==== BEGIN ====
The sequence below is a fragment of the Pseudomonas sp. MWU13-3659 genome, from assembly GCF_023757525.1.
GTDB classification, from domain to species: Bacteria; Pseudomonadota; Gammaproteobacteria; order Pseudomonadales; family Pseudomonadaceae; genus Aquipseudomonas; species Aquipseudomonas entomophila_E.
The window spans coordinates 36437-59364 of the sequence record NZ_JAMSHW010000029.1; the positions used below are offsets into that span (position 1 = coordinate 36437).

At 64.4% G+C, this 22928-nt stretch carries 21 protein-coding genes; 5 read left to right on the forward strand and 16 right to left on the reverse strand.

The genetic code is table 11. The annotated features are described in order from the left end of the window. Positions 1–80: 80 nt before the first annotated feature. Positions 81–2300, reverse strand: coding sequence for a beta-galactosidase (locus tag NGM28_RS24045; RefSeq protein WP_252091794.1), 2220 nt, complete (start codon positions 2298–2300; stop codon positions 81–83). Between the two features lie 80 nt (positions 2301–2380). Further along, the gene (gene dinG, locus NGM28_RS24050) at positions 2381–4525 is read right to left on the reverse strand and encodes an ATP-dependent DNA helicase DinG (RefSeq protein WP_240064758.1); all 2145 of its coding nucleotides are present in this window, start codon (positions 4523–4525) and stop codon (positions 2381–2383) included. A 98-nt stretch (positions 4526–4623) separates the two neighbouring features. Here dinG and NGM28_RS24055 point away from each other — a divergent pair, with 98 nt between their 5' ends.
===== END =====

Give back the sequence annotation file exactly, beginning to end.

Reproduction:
The sequence below is a fragment of the Pseudomonas sp. MWU13-3659 genome, from assembly GCF_023757525.1.
GTDB classification, from domain to species: Bacteria; Pseudomonadota; Gammaproteobacteria; order Pseudomonadales; family Pseudomonadaceae; genus Aquipseudomonas; species Aquipseudomonas entomophila_E.
The window spans coordinates 36437-59364 of the sequence record NZ_JAMSHW010000029.1; the positions used below are offsets into that span (position 1 = coordinate 36437).

At 64.4% G+C, this 22928-nt stretch carries 21 protein-coding genes; 5 read left to right on the forward strand and 16 right to left on the reverse strand.

The genetic code is table 11. The annotated features are described in order from the left end of the window. Positions 1–80: 80 nt before the first annotated feature. Positions 81–2300, reverse strand: coding sequence for a beta-galactosidase (locus tag NGM28_RS24045; RefSeq protein WP_252091794.1), 2220 nt, complete (start codon positions 2298–2300; stop codon positions 81–83). Between the two features lie 80 nt (positions 2301–2380). Further along, the gene (gene dinG, locus NGM28_RS24050) at positions 2381–4525 is read right to left on the reverse strand and encodes an ATP-dependent DNA helicase DinG (RefSeq protein WP_240064758.1); all 2145 of its coding nucleotides are present in this window, start codon (positions 4523–4525) and stop codon (positions 2381–2383) included. A 98-nt stretch (positions 4526–4623) separates the two neighbouring features. Here dinG and NGM28_RS24055 point away from each other — a divergent pair, with 98 nt between their 5' ends.